Would you go to the trouble of completing an online survey in return for a $10 coffee gift card? You say you're not a big coffee drinker? Well, what if the mailed invitation spelled out your first name in chocolate sprinkles on the froth of a cup of latte over the beckoning words, Enjoy A Cup On Us? Then could you resist?


Of the 14,000 people who received such an invitation on behalf of HP, 50% clicked through to personalized URLs, and of these, 40% completed the survey - an overall 20% response rate that earned the grand prize for Montage Graphics in the first annual Top Picks direct marketing competition sponsored by Deliver magazine. The Fort Collins, CO, provider of marketing support services had been asked by the Oliver Russell direct marketing agency of Boise, ID, to develop a campaign aimed at helping HP gauge the office equipment purchasing responsibilities of administrative assistants.

According to a story in Deliver's May issue, Montage Graphics used database management and a technique called PhotoTexting to produce 14,000 four-color, 6" x 4.5" folded cards that were mailed to the AAs in clear plastic envelopes. PhotoTexting isn't explained in the article, but a reasonable guess is that it's a variable-imaging process made possible by the company's HP Indigo digital printing equipment and the "ParticleLogic" cross-media personalization technologies described at its Web site.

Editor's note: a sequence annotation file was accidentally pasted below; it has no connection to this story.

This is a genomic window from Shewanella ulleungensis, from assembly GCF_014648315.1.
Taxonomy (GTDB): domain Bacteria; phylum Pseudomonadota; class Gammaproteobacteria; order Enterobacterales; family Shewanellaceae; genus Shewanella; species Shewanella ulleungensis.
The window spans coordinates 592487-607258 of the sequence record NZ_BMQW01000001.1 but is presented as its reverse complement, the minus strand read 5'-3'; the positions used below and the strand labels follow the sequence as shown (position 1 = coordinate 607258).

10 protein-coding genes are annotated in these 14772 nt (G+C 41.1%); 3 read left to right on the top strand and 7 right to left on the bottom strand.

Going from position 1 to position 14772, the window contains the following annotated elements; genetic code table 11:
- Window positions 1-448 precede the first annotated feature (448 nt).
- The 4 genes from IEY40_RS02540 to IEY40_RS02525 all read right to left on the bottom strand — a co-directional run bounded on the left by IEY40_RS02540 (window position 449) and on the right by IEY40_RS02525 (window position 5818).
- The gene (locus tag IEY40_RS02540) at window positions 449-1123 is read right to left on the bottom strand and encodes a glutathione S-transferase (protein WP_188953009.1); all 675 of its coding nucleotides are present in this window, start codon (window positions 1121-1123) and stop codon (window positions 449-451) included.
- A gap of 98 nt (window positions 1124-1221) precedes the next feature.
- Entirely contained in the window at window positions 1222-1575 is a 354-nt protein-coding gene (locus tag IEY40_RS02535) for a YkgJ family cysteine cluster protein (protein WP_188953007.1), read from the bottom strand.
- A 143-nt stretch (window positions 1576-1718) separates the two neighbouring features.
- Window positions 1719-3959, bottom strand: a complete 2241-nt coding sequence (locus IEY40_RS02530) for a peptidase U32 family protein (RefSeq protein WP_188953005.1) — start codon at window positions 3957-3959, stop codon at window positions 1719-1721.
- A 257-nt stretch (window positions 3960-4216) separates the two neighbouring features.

Production cost, says the article, came to $19,600 (design costs were not disclosed). For that, HP got an interactive market research vehicle that not only was heavily utilized but also produced results that were extremely easy to track: " The client could learn exactly who has what buying power and determine as a result how much sales effort to put into that exact person" thus they can discover how much it costs to land a specific customer, rather than how much it costs on average to attract the attention of a particular customer segment." 

Toby Gadd, the owner Montage Graphics, shares his thoughts on personalized marketing in a downloadable brochure entitled, "Marketing to an Audience of One/Demystifying Variable-Data Printing. Interestingly, the article extolling his one-to-one coup for HP appears in the same issue of Deliver that carries an editorial eulogistically slugged, The Passing of One-to-One. This essay contends that we now live in a many-to-many world where instead of reaching out to individuals, marketers must target like-minded groups of people who will influence each other.

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